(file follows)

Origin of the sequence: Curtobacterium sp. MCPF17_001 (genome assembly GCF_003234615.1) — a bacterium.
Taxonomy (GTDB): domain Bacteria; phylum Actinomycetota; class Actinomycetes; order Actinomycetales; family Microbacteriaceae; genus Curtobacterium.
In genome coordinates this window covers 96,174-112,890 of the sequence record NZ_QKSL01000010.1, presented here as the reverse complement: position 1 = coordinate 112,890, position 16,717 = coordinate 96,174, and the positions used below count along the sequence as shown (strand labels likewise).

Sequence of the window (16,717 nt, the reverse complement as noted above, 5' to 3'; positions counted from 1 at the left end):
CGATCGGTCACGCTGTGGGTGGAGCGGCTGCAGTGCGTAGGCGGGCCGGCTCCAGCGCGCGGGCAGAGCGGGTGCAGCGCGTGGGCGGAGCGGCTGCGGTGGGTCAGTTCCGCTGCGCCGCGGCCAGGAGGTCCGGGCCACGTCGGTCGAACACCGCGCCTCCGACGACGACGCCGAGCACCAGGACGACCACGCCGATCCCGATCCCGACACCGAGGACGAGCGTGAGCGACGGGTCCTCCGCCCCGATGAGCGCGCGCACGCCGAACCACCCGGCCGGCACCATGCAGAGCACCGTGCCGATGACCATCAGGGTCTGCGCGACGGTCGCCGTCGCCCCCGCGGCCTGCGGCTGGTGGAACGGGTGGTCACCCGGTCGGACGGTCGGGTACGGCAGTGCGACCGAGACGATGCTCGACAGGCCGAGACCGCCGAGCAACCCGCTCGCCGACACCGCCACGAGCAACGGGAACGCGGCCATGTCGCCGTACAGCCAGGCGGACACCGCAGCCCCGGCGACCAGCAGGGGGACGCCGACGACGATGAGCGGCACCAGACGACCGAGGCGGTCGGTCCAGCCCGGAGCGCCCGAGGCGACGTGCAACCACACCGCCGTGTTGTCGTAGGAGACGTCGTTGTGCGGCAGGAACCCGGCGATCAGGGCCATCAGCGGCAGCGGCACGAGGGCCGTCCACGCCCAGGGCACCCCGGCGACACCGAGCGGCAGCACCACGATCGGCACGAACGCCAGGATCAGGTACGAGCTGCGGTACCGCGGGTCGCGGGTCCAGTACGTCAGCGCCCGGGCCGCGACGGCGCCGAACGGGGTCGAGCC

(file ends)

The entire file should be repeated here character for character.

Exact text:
Origin of the sequence: Curtobacterium sp. MCPF17_001 (genome assembly GCF_003234615.1) — a bacterium.
Taxonomy (GTDB): domain Bacteria; phylum Actinomycetota; class Actinomycetes; order Actinomycetales; family Microbacteriaceae; genus Curtobacterium.
In genome coordinates this window covers 96,174-112,890 of the sequence record NZ_QKSL01000010.1, presented here as the reverse complement: position 1 = coordinate 112,890, position 16,717 = coordinate 96,174, and the positions used below count along the sequence as shown (strand labels likewise).

Sequence of the window (16,717 nt, the reverse complement as noted above, 5' to 3'; positions counted from 1 at the left end):
CGATCGGTCACGCTGTGGGTGGAGCGGCTGCAGTGCGTAGGCGGGCCGGCTCCAGCGCGCGGGCAGAGCGGGTGCAGCGCGTGGGCGGAGCGGCTGCGGTGGGTCAGTTCCGCTGCGCCGCGGCCAGGAGGTCCGGGCCACGTCGGTCGAACACCGCGCCTCCGACGACGACGCCGAGCACCAGGACGACCACGCCGATCCCGATCCCGACACCGAGGACGAGCGTGAGCGACGGGTCCTCCGCCCCGATGAGCGCGCGCACGCCGAACCACCCGGCCGGCACCATGCAGAGCACCGTGCCGATGACCATCAGGGTCTGCGCGACGGTCGCCGTCGCCCCCGCGGCCTGCGGCTGGTGGAACGGGTGGTCACCCGGTCGGACGGTCGGGTACGGCAGTGCGACCGAGACGATGCTCGACAGGCCGAGACCGCCGAGCAACCCGCTCGCCGACACCGCCACGAGCAACGGGAACGCGGCCATGTCGCCGTACAGCCAGGCGGACACCGCAGCCCCGGCGACCAGCAGGGGGACGCCGACGACGATGAGCGGCACCAGACGACCGAGGCGGTCGGTCCAGCCCGGAGCGCCCGAGGCGACGTGCAACCACACCGCCGTGTTGTCGTAGGAGACGTCGTTGTGCGGCAGGAACCCGGCGATCAGGGCCATCAGCGGCAGCGGCACGAGGGCCGTCCACGCCCAGGGCACCCCGGCGACACCGAGCGGCAGCACCACGATCGGCACGAACGCCAGGATCAGGTACGAGCTGCGGTACCGCGGGTCGCGGGTCCAGTACGTCAGCGCCCGGGCCGCGACGGCGCCGAACGGGGTCGAGCC